Like the release above, this album covers but a single location: the tropical island of Unguja. The sounds of fishermen, singers and children are woven into a soundscape that is never far from the sea. Cardoso lived in this bucolic setting for enough time to call it home, and the warmth he feels for his subject matter shines through these grooves. These may just be impressões, but they sparkle like a miraculously legible travel journal washed up on a distant shore.
Institute of Landscape Architecture ~ Melting Landscapes
Melting Landscapes has been appearing on multiple lists this month, and for good reason; it’s a complete package, from concept to execution. The liner notes, black-and-white photography and glacier-colored vinyl appeal to the eye; the cold, crisp recordings capture the ear. As climate change continues to gain momentum, ravaging nations in indiscriminate fashion, so do the deniers. (When presented with findings from his own administration, a certain president we refer to as He Who Must Not Be Named responded, “I don’t believe it.”) This release would have been important whenever it appeared, but it’s especially relevant now.
Philip Samartzis & Daniela d’Arielli ~ A Futurist’s Cookbook (Galaverna)
Field recordings can be incredibly serious, but they can also be incredibly fun. This is the case with A Futurist’s Cookbook, which plunges happily into the life of a farm, highlighting cows, grain, machines and noodles. The photos that accompany the release are a huge part of the appeal: clean, evocative and educational, they portray the agricultural industry in a positive light. The Pollinara farm must have been overjoyed at the result; as Samartzis writes, “only a futurist meal can lift spirits.”
Simon Šerc ~ Bora Scura (Pharmafabrik/Sonospace)
This is not the time of year to walk around Ajdovščina (Slovenia), but this is exactly what Simon Šerc did in order to capture the sound of the roaring Bora winds. At one point, the wind was clocked at 295 km/hr. In such conditions, signs rattle, roofs bend, and field recordists attempt to stay upright. This is a violent recording, a field recording equivalent of death metal. As we endure our own storms this winter, we can play this disc and imagine that things could always be worse.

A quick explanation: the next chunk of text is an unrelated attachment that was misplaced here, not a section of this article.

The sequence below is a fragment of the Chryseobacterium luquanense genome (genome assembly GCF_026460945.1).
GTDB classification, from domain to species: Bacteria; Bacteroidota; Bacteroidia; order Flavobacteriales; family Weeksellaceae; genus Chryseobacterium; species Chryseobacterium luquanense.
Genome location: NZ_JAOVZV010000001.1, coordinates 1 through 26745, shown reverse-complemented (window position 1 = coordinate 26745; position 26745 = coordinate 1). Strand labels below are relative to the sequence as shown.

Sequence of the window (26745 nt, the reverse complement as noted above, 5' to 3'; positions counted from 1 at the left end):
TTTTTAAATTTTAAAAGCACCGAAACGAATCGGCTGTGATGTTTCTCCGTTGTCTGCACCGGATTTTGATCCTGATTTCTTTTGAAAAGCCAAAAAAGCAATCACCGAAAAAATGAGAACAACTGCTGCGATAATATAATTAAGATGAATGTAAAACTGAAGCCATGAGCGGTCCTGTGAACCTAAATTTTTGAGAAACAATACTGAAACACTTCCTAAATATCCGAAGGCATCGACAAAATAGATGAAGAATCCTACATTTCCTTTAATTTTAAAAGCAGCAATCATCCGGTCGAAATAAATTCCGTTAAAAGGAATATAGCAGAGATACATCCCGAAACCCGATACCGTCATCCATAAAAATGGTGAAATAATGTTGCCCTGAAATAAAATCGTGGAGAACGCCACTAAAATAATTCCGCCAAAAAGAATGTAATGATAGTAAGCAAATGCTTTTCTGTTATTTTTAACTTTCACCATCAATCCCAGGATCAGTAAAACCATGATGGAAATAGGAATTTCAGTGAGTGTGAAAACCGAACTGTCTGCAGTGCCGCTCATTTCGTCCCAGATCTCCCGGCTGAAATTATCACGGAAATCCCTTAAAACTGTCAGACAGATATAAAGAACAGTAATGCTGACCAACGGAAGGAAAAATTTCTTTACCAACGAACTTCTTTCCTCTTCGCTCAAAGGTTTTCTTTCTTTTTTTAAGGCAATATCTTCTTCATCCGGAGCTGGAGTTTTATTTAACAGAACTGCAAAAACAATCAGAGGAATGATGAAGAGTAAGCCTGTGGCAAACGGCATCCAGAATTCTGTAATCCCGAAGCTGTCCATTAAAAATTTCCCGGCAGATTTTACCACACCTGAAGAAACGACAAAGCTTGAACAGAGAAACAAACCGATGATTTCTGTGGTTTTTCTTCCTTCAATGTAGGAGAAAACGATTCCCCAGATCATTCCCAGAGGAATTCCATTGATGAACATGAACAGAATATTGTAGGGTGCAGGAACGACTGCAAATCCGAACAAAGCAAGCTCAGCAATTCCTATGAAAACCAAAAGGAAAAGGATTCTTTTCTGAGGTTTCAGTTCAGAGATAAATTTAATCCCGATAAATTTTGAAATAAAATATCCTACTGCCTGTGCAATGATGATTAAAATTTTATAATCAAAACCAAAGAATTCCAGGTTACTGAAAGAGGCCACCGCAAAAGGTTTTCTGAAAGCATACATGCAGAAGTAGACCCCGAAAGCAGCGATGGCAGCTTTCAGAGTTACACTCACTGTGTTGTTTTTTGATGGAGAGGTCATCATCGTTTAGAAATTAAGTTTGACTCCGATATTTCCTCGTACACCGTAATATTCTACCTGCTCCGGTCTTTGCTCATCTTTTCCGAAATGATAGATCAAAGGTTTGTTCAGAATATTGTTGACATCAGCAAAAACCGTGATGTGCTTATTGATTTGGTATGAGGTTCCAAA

Philip Sulidae ~ Ramshead (Unfathomless)
Summer travels in Australia’s Kosciuszko National Park led to this exciting soundscape, in which field recordings form a succinct impression of place. There’s so much action in this set piece that one may hear it as a movie. By layering and manipulating his sounds, Sulidae creates something that is more representative than it would have been as sonic snapshots: an irony not lost on the listener. An extra congratulations to the superb Unfathomless label, which reached its 50th CD in 2018 and continues to be one of the best in the field.
Matthias Urban ~ SiAl (Dinzu Artefacts)
Four years of pristine Icelandic recordings converge on this cassette, unfolding as the story of a sonic adventurer, plunging himself into polar temperatures, daring the surf to swallow him whole, gingerly approaching the local seal population and asking for ~ no, stealing ~ an interview. Urban released a wide variety of recordings this year, but this is his best, a cacophony of surf and snow that sounds as bracing as the conditions in which it was recorded.
Valentina Villarroel ~ Mares (Sonospace)
Sometimes a simple concept is all it takes. We love the beach, and Mares brings us right to the wrack line, then beyond. Mares is one of the crispest, cleaning recordings we’ve heard all year, a celebration of shorelines and and the people who walk them. Recorded all around Bio Bio (Chile), Mares helps us to remember summer even when the axis of the earth plunges us into darkness and cold.